Many of the failure seasons attributed to mismanagement by the National Unity Government, National Security Directorate and an Afghan Ministry of Defense.While there was a lot of criticism of the government for failing to stop the fall of Kunduz to the Taliban last year, the bitter experience repeated once again. By the same token, Helmand’s two districts – Nawa and Khanshin—fell to the Taliban one after another in two days, and the provincial capitals of Baghlan and Uruzgan provinces are also under serious threat. Due to lack of strong political will against terrorism and weakness of government and the flaws have led to growing insecurity, and the collapse of districts and even provincial capitals to the Taliban. Even though the government uses the term -- “tactical retreat” -- for the fall of regions, many questions about it remain unanswered. The fall of districts has become a routine matter. Every week, there are reports about districts falling to the insurgents, and then retaken by government forces. The Taliban’s capture of districts and government checkpoints has become a tool for them to seize military vehicles and large cache of weapons, which are then used against ANDSF. Also in some instances, covert deals are blamed for the fall of regions and districts to the Taliban, with some reports suggesting that some military officials leave checkpoints to the Taliban in exchange for money, but yet leaders of the government not only do not question them, but also send them elsewhere, and even recognize their performance sometimes. This unfavourable practice has led to the incapability of ANDSF to repel insurgent offensives despite spending billions of dollars on them.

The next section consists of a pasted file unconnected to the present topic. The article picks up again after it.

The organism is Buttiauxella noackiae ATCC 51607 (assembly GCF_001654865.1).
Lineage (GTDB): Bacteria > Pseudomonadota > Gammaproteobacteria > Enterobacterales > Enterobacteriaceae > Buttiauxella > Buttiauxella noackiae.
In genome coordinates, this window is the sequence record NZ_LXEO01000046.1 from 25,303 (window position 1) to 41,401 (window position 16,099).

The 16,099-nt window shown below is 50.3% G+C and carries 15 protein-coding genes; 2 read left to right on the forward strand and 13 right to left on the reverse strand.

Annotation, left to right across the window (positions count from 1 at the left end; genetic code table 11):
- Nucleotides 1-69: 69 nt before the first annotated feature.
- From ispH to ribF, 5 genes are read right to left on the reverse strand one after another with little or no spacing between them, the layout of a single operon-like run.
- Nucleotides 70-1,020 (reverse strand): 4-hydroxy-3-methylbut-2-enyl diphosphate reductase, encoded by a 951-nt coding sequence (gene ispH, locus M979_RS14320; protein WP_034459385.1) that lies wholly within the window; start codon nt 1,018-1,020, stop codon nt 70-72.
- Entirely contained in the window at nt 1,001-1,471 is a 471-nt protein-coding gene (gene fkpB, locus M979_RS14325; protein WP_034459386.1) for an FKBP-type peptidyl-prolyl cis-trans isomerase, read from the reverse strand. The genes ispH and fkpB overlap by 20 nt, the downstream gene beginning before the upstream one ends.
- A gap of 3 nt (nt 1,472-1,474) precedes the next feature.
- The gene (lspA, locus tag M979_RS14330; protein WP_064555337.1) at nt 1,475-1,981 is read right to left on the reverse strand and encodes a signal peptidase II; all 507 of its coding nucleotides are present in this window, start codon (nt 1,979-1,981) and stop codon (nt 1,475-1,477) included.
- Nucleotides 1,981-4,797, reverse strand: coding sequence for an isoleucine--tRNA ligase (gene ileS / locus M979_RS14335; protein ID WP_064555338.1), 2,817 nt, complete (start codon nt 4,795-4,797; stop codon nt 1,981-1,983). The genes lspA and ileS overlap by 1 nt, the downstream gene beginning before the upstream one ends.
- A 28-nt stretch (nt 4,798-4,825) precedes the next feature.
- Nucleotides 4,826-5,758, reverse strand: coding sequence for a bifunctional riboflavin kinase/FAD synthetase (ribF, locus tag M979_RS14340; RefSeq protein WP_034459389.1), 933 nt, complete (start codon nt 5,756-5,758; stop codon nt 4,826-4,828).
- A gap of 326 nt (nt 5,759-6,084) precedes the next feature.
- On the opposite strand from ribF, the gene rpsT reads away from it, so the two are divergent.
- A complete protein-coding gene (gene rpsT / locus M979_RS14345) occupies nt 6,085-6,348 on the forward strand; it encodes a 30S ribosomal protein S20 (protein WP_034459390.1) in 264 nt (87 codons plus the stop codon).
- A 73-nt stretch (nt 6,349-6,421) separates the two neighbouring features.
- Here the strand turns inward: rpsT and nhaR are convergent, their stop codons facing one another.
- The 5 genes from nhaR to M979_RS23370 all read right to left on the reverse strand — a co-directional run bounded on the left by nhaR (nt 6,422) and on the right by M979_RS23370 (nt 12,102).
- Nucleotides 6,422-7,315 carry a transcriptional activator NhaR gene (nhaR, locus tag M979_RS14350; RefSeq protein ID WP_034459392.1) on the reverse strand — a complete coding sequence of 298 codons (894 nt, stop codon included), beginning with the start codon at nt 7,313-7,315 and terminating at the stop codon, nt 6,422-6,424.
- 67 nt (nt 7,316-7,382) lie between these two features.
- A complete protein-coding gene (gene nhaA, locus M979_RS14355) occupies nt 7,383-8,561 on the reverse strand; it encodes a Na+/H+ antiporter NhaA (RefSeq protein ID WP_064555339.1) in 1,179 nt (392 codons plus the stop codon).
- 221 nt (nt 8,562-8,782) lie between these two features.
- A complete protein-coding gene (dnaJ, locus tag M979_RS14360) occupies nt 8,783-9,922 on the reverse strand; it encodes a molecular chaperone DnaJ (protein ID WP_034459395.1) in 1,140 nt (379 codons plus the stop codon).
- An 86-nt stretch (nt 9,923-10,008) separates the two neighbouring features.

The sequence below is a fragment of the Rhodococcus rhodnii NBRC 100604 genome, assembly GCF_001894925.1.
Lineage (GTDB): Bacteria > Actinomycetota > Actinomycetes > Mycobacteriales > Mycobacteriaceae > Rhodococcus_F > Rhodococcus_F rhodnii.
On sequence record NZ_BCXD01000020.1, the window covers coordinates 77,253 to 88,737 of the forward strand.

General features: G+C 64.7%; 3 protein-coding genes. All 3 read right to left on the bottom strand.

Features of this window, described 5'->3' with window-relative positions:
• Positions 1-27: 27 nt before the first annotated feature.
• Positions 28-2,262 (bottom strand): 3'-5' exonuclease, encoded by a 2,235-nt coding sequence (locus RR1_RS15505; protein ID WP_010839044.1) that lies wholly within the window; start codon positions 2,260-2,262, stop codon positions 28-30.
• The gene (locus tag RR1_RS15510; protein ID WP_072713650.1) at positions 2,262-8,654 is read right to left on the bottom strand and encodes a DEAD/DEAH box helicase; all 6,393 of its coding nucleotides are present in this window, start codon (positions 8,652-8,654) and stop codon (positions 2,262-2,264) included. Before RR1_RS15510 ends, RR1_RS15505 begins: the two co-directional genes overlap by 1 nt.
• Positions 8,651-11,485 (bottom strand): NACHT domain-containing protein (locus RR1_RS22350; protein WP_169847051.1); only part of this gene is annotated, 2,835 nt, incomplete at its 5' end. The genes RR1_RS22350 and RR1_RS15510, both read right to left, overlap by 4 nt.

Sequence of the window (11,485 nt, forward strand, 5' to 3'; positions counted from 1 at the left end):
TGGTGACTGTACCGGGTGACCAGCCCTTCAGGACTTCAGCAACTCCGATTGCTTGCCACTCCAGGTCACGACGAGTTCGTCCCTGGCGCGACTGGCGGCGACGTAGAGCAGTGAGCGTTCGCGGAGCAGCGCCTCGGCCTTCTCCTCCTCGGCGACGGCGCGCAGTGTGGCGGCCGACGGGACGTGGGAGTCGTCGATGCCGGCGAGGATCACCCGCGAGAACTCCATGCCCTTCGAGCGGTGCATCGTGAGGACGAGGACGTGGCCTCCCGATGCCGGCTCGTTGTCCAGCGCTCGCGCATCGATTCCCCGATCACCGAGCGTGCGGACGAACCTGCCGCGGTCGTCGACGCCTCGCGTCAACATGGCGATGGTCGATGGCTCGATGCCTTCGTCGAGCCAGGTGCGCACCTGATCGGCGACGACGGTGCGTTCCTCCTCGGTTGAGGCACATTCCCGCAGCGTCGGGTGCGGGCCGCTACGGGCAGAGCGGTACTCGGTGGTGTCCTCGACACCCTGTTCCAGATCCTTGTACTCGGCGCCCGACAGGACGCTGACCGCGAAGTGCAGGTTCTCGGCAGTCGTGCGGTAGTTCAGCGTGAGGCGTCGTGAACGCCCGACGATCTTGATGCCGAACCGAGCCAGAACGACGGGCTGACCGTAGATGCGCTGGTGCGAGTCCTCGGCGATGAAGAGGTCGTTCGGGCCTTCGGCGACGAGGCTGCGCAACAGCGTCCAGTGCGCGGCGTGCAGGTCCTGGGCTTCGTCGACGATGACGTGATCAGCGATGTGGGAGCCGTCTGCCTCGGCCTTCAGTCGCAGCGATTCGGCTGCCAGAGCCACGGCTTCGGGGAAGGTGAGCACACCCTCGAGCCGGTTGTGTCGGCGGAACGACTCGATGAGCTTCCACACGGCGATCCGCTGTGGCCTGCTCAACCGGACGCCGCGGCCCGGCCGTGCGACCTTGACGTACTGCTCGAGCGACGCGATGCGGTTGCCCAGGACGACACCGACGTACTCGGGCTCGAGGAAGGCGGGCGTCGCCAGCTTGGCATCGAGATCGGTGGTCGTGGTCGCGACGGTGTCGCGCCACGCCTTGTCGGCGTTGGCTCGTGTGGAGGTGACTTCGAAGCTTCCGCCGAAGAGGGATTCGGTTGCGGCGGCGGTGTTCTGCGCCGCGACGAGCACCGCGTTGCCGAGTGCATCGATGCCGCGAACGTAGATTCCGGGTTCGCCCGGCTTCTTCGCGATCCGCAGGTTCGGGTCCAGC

According to the UN reports, battles in Kunduz have forced tens of thousands of people to leave their homes but many trapped inside the city facing severe food and water shortages, lack of health care and so many other issues. Some reports indicate that scores of civilians so far have been killed or wounded during the war. Some are coping with various challenges and even many reached Kabul to escape the war. "I was a university student in Kunduz, Taliban seized our home, we had a lot of problems over there and hardly managed to escape the city," said a Kundoz resident Hamida.” However, a number of Afghans from across the country have shown a willingness to help their countrymen in Kunduz.